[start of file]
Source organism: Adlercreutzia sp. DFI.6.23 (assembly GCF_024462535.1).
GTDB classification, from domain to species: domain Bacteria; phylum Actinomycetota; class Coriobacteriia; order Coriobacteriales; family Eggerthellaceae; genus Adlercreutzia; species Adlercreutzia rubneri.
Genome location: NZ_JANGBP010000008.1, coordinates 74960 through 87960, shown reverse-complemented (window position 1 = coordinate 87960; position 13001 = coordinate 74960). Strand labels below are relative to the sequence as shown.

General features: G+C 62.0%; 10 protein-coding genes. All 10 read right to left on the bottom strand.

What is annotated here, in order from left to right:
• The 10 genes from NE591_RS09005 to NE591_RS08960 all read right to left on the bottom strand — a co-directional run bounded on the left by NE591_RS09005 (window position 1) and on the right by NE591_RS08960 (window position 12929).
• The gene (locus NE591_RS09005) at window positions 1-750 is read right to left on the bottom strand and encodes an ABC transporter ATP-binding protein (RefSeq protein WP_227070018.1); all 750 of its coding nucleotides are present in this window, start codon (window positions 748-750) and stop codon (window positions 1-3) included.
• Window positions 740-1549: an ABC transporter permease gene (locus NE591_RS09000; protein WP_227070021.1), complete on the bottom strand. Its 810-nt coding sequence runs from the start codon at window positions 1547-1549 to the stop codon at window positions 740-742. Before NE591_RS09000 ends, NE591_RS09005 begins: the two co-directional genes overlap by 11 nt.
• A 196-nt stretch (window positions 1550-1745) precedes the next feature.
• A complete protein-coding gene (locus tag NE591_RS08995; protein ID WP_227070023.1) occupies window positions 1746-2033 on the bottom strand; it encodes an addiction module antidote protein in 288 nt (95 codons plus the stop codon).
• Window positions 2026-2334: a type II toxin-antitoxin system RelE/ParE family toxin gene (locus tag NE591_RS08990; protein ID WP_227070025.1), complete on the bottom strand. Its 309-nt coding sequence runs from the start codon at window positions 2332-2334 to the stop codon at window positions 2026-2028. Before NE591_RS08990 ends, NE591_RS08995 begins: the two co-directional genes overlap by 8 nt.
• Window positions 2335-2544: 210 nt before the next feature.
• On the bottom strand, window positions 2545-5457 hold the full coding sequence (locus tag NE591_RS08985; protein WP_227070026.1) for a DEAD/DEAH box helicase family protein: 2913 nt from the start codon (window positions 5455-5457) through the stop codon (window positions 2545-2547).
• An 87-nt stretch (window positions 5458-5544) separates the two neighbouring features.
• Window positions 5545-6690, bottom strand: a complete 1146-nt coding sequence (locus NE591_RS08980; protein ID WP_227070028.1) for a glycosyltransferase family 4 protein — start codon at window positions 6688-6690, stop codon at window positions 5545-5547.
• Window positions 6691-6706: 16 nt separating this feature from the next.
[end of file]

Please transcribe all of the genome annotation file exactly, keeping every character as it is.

Source organism: Adlercreutzia sp. DFI.6.23 (assembly GCF_024462535.1).
GTDB classification, from domain to species: domain Bacteria; phylum Actinomycetota; class Coriobacteriia; order Coriobacteriales; family Eggerthellaceae; genus Adlercreutzia; species Adlercreutzia rubneri.
Genome location: NZ_JANGBP010000008.1, coordinates 74960 through 87960, shown reverse-complemented (window position 1 = coordinate 87960; position 13001 = coordinate 74960). Strand labels below are relative to the sequence as shown.

General features: G+C 62.0%; 10 protein-coding genes. All 10 read right to left on the bottom strand.

What is annotated here, in order from left to right:
• The 10 genes from NE591_RS09005 to NE591_RS08960 all read right to left on the bottom strand — a co-directional run bounded on the left by NE591_RS09005 (window position 1) and on the right by NE591_RS08960 (window position 12929).
• The gene (locus NE591_RS09005) at window positions 1-750 is read right to left on the bottom strand and encodes an ABC transporter ATP-binding protein (RefSeq protein WP_227070018.1); all 750 of its coding nucleotides are present in this window, start codon (window positions 748-750) and stop codon (window positions 1-3) included.
• Window positions 740-1549: an ABC transporter permease gene (locus NE591_RS09000; protein WP_227070021.1), complete on the bottom strand. Its 810-nt coding sequence runs from the start codon at window positions 1547-1549 to the stop codon at window positions 740-742. Before NE591_RS09000 ends, NE591_RS09005 begins: the two co-directional genes overlap by 11 nt.
• A 196-nt stretch (window positions 1550-1745) precedes the next feature.
• A complete protein-coding gene (locus tag NE591_RS08995; protein ID WP_227070023.1) occupies window positions 1746-2033 on the bottom strand; it encodes an addiction module antidote protein in 288 nt (95 codons plus the stop codon).
• Window positions 2026-2334: a type II toxin-antitoxin system RelE/ParE family toxin gene (locus tag NE591_RS08990; protein ID WP_227070025.1), complete on the bottom strand. Its 309-nt coding sequence runs from the start codon at window positions 2332-2334 to the stop codon at window positions 2026-2028. Before NE591_RS08990 ends, NE591_RS08995 begins: the two co-directional genes overlap by 8 nt.
• Window positions 2335-2544: 210 nt before the next feature.
• On the bottom strand, window positions 2545-5457 hold the full coding sequence (locus tag NE591_RS08985; protein WP_227070026.1) for a DEAD/DEAH box helicase family protein: 2913 nt from the start codon (window positions 5455-5457) through the stop codon (window positions 2545-2547).
• An 87-nt stretch (window positions 5458-5544) separates the two neighbouring features.
• Window positions 5545-6690, bottom strand: a complete 1146-nt coding sequence (locus NE591_RS08980; protein ID WP_227070028.1) for a glycosyltransferase family 4 protein — start codon at window positions 6688-6690, stop codon at window positions 5545-5547.
• Window positions 6691-6706: 16 nt separating this feature from the next.